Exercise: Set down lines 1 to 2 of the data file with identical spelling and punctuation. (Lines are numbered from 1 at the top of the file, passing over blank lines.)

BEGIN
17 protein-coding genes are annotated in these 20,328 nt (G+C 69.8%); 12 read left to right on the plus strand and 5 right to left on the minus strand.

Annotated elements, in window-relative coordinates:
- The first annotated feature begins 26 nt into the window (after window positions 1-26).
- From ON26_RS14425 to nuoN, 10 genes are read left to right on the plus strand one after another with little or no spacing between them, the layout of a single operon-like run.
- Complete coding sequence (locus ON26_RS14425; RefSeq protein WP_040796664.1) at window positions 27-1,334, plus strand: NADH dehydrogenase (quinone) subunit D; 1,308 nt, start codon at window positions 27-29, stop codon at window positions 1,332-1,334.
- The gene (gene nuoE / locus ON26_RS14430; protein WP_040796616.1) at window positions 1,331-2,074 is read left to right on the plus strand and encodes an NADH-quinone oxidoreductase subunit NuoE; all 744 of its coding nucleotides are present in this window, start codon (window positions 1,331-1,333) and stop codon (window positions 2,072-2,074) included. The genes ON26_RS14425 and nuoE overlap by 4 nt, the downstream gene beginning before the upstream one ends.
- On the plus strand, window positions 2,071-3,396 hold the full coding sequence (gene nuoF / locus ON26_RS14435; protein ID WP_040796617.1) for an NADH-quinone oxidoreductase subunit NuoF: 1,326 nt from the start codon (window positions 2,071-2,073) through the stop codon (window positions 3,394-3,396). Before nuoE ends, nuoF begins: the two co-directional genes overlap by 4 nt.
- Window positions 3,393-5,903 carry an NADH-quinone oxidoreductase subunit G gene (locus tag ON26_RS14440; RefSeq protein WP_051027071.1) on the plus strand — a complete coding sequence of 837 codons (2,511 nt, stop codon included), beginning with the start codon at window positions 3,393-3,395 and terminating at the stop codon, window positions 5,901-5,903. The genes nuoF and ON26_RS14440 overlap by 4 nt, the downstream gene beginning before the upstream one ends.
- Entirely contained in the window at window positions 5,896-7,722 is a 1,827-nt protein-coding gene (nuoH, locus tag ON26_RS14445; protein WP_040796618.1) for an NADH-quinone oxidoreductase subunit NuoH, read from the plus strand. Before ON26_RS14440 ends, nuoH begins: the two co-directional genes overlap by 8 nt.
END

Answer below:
17 protein-coding genes are annotated in these 20,328 nt (G+C 69.8%); 12 read left to right on the plus strand and 5 right to left on the minus strand.

Annotated elements, in window-relative coordinates: